Temporal Stability of Global Burned Area Products
Padilla, M.1; Warrens, M.J.2; Chuvieco, E.1
1University of Alcalá, SPAIN; 2Leiden University, NETHERLANDS
Validation is a critical step of every remote sensing project, as it provides a quantitative assessment on the reliability of results, while facilitating critical information for end users. Accuracy is commonly defined as the closeness of the measurements to the true value of the quantity being measured. Most commonly, accuracy assessment is only performed for single time periods. However, the temporal consistency of accuracy is very relevant, as the Committee on Earth Observing Satellites’ Working Group on Calibration and Validation states. Temporal stability refers to the change of accuracy throughout time. In the ideal case the change should be low over any timescale, implying that the product performs consistently over time.
This paper develops a method to measure the temporal stability of burned area products, comparing the stability of the most commonly available. Temporal stability was derived from accuracy measures in eight study sites located in Angola, Australia, Brazil, Canada, Colombia, Portugal, South Africa and Kazakhstan. Reference burned area was extracted from multitemporal pairs of Landsat scenes for seven years (form 2000 to 2006). Accuracy was measured trough cross tabulation analysis, using the most common metrics used in burned area and land cover validation works, such as overall accuracy, Cohen's kappa, commission error and omission error. We present an innovative method to estimate accuracy metric variances, taking into account the spatial autocorrelation of errors in burned area estimates and the cluster sampling scheme implied when using satellite image scenes (i.e. spatially contiguous observations, from Landsat scenes in our case). The temporal stability has been assessed separately for each study site, providing the probability that two random years holds significantly different level of accuracy. The differences of accuracy between the pairs of years available on the sample dataset have been evaluated through the nonparametric Kruskal-Wallis test.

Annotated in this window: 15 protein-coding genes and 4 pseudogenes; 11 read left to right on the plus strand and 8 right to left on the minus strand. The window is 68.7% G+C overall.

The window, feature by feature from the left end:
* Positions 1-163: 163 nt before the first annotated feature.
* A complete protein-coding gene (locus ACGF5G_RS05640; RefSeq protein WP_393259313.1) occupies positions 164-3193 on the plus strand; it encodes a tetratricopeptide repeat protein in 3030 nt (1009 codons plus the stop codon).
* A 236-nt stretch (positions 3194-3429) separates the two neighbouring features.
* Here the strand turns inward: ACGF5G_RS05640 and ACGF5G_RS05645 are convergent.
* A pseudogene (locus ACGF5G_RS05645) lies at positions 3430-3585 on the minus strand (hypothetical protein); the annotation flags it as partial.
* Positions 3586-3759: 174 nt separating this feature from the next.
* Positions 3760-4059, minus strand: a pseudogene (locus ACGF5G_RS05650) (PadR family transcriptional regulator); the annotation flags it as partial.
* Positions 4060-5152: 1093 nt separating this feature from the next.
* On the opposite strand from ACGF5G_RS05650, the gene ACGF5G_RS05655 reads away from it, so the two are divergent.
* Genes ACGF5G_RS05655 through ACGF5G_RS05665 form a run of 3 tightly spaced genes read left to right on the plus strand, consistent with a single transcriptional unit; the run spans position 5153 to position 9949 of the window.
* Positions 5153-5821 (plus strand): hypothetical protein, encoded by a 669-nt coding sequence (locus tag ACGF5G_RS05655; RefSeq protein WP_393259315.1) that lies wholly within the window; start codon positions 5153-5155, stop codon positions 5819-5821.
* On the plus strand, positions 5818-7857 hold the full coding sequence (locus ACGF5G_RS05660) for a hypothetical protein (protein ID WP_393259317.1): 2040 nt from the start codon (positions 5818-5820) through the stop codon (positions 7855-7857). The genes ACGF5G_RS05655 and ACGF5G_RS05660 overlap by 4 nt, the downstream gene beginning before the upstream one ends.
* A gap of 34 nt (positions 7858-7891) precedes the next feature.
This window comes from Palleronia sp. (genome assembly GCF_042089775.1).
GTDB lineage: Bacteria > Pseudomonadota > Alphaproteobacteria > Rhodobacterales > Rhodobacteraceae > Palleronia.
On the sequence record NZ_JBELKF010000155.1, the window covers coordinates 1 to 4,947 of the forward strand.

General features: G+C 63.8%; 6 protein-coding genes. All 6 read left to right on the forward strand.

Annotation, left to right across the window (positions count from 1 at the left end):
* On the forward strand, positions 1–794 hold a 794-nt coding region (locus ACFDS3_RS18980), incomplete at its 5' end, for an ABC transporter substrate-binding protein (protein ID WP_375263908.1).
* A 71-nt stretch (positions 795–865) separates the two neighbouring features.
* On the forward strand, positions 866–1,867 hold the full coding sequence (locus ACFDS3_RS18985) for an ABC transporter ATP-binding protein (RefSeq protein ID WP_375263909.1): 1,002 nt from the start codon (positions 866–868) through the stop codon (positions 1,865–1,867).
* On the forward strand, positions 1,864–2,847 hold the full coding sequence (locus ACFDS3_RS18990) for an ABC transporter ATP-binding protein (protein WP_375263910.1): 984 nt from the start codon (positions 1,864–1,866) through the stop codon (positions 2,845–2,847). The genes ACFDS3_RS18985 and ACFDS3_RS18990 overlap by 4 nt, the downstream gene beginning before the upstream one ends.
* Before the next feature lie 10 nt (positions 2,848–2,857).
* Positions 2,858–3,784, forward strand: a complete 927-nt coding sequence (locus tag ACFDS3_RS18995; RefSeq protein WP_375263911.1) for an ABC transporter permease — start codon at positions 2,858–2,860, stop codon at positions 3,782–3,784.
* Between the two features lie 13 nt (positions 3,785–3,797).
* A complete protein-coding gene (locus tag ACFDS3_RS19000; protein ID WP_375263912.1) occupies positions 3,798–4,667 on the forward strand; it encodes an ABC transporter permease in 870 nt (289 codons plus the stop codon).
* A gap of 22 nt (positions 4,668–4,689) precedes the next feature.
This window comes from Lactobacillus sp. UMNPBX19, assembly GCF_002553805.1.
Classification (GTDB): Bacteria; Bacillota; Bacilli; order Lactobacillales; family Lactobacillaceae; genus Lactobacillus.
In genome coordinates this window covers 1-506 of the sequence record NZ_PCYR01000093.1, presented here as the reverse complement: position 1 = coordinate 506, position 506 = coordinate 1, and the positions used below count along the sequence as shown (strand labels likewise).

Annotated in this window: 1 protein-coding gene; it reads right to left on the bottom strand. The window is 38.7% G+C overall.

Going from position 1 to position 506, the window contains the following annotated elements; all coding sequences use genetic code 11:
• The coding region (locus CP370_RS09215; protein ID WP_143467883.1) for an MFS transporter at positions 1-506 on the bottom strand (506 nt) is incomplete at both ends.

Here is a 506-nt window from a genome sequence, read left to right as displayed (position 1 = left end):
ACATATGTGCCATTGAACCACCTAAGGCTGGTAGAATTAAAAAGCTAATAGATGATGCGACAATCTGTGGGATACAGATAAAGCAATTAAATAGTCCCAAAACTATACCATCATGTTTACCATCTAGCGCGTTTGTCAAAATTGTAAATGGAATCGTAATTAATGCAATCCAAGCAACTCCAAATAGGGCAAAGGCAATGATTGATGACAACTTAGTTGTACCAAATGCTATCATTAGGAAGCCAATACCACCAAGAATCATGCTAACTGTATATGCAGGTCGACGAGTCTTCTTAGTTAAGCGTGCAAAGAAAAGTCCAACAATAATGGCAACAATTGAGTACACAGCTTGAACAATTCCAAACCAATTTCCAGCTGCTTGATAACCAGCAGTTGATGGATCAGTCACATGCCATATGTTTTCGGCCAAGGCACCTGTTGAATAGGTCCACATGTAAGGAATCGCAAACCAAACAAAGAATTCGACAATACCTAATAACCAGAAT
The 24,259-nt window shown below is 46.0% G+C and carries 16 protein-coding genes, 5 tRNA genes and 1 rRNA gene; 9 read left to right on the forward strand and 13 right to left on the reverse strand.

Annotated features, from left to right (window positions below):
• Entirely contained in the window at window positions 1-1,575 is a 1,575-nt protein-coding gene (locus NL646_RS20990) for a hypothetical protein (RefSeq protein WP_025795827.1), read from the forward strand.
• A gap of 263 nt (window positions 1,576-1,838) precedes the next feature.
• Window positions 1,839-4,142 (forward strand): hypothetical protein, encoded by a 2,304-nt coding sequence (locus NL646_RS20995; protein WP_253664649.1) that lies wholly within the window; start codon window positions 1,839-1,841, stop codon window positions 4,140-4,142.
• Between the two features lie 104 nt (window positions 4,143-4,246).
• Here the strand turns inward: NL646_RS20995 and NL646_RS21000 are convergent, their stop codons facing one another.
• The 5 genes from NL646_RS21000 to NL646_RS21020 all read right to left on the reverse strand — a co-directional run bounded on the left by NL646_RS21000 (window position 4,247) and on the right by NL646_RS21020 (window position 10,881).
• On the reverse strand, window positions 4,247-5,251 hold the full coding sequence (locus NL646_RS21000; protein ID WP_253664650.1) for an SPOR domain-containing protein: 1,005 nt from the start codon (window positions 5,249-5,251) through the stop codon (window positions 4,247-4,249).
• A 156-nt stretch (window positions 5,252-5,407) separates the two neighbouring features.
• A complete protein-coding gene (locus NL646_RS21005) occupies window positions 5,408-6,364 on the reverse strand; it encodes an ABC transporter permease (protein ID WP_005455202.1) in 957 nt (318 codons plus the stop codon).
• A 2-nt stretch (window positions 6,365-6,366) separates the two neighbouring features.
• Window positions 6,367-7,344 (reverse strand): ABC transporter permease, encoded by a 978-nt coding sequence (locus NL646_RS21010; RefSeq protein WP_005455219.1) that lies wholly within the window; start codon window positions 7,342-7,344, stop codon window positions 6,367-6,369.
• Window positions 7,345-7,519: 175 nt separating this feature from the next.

Preliminary results showed that the different burned area products tend to hold similar levels of accuracy, except for some study sites. As expected, results vary depending on which accuracy measure is used, as each one focusses on a specific aspect of the agreement.